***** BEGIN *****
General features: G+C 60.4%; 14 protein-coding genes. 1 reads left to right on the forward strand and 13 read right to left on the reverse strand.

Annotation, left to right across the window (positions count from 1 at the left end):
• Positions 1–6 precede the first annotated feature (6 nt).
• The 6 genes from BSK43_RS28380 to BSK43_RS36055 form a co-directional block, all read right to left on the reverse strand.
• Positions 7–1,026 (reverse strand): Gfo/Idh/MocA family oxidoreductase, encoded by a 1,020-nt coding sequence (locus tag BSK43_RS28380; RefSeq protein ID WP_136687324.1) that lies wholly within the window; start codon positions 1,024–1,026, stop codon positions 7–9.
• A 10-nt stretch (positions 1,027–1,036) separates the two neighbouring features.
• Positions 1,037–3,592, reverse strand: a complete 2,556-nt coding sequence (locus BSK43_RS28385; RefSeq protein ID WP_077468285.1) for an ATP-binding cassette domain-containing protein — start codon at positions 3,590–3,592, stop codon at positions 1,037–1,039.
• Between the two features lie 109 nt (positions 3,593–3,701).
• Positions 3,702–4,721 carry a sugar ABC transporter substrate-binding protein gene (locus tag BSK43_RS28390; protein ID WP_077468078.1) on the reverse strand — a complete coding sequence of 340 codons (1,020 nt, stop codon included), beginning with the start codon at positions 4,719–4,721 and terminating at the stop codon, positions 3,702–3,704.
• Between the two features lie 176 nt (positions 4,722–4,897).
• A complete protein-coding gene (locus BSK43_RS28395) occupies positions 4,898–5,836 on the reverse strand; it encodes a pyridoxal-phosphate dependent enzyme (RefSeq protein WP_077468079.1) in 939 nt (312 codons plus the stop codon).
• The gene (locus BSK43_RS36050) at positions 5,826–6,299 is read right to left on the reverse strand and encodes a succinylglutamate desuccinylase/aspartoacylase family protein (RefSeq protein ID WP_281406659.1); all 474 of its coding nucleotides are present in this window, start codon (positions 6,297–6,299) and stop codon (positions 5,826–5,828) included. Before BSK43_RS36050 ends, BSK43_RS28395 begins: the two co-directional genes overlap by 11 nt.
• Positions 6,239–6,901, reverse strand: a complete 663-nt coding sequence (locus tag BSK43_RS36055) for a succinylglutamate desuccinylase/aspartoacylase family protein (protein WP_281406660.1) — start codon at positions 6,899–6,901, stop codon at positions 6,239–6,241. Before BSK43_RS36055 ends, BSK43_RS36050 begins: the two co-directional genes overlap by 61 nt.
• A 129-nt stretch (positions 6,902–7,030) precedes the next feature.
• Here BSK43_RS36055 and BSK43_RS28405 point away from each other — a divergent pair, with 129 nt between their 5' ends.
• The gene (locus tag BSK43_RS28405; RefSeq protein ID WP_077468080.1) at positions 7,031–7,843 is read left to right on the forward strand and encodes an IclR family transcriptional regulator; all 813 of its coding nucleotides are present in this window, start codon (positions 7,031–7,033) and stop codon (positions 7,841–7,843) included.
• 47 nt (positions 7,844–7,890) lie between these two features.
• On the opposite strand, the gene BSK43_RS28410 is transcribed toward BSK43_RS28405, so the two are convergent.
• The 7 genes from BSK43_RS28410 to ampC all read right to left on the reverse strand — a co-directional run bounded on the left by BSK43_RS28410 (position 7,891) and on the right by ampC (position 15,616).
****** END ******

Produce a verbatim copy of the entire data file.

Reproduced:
General features: G+C 60.4%; 14 protein-coding genes. 1 reads left to right on the forward strand and 13 read right to left on the reverse strand.

Annotation, left to right across the window (positions count from 1 at the left end):
• Positions 1–6 precede the first annotated feature (6 nt).
• The 6 genes from BSK43_RS28380 to BSK43_RS36055 form a co-directional block, all read right to left on the reverse strand.
• Positions 7–1,026 (reverse strand): Gfo/Idh/MocA family oxidoreductase, encoded by a 1,020-nt coding sequence (locus tag BSK43_RS28380; RefSeq protein ID WP_136687324.1) that lies wholly within the window; start codon positions 1,024–1,026, stop codon positions 7–9.
• A 10-nt stretch (positions 1,027–1,036) separates the two neighbouring features.
• Positions 1,037–3,592, reverse strand: a complete 2,556-nt coding sequence (locus BSK43_RS28385; RefSeq protein ID WP_077468285.1) for an ATP-binding cassette domain-containing protein — start codon at positions 3,590–3,592, stop codon at positions 1,037–1,039.
• Between the two features lie 109 nt (positions 3,593–3,701).
• Positions 3,702–4,721 carry a sugar ABC transporter substrate-binding protein gene (locus tag BSK43_RS28390; protein ID WP_077468078.1) on the reverse strand — a complete coding sequence of 340 codons (1,020 nt, stop codon included), beginning with the start codon at positions 4,719–4,721 and terminating at the stop codon, positions 3,702–3,704.
• Between the two features lie 176 nt (positions 4,722–4,897).
• A complete protein-coding gene (locus BSK43_RS28395) occupies positions 4,898–5,836 on the reverse strand; it encodes a pyridoxal-phosphate dependent enzyme (RefSeq protein WP_077468079.1) in 939 nt (312 codons plus the stop codon).
• The gene (locus BSK43_RS36050) at positions 5,826–6,299 is read right to left on the reverse strand and encodes a succinylglutamate desuccinylase/aspartoacylase family protein (RefSeq protein ID WP_281406659.1); all 474 of its coding nucleotides are present in this window, start codon (positions 6,297–6,299) and stop codon (positions 5,826–5,828) included. Before BSK43_RS36050 ends, BSK43_RS28395 begins: the two co-directional genes overlap by 11 nt.
• Positions 6,239–6,901, reverse strand: a complete 663-nt coding sequence (locus tag BSK43_RS36055) for a succinylglutamate desuccinylase/aspartoacylase family protein (protein WP_281406660.1) — start codon at positions 6,899–6,901, stop codon at positions 6,239–6,241. Before BSK43_RS36055 ends, BSK43_RS36050 begins: the two co-directional genes overlap by 61 nt.
• A 129-nt stretch (positions 6,902–7,030) precedes the next feature.
• Here BSK43_RS36055 and BSK43_RS28405 point away from each other — a divergent pair, with 129 nt between their 5' ends.
• The gene (locus tag BSK43_RS28405; RefSeq protein ID WP_077468080.1) at positions 7,031–7,843 is read left to right on the forward strand and encodes an IclR family transcriptional regulator; all 813 of its coding nucleotides are present in this window, start codon (positions 7,031–7,033) and stop codon (positions 7,841–7,843) included.
• 47 nt (positions 7,844–7,890) lie between these two features.
• On the opposite strand, the gene BSK43_RS28410 is transcribed toward BSK43_RS28405, so the two are convergent.
• The 7 genes from BSK43_RS28410 to ampC all read right to left on the reverse strand — a co-directional run bounded on the left by BSK43_RS28410 (position 7,891) and on the right by ampC (position 15,616).